The publication of the document marked 'highly confidential' was revealed Monday, Jun 1 in an online newsletter devoted to issues of federal secrecy.
It immediately set off a debate among nuclear experts about what dangers, if any, the disclosures posed.
According to the New York Times, it also prompted a flurry of investigations in Washington into why the document had been made public.
On Tuesday, Jun 2, after inquiries from The New York Times, the document was withdrawn from a Government Printing Office Web site.
Several nuclear experts argued that any dangers from the disclosure were minimal, given that the general outlines of the most sensitive information were already known publicly.
David Albright, president of the Institute for Science and International Security, a private group in Washington that tracks nuclear proliferation, said information that shows where nuclear fuels are stored "can provide thieves or terrorists inside information that can help them seize the material, which is why that kind of data is not given out."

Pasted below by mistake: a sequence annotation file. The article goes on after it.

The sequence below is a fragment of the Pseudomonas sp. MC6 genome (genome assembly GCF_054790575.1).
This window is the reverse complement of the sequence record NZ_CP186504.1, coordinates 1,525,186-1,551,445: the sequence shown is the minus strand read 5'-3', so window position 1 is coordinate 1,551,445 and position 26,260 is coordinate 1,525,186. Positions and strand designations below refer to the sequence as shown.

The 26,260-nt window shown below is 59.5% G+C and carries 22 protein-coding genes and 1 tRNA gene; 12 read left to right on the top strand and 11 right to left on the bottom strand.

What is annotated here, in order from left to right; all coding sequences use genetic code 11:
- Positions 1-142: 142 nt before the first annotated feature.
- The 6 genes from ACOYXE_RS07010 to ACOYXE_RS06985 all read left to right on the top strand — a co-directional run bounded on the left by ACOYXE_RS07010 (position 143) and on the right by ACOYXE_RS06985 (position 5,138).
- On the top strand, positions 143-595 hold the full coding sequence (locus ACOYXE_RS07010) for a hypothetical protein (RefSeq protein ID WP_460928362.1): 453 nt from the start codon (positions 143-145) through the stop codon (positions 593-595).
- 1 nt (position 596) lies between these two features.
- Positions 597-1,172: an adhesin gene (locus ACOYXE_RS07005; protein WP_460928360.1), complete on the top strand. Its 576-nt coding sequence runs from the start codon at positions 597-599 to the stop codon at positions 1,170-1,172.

The information, considered confidential but not classified, was assembled for transmission later this year to the International Atomic Energy Agency as part of a process by which the United States is opening itself up to stricter inspections in hopes that foreign countries, especially Iran and others believed to be clandestinely developing nuclear arms, will do likewise.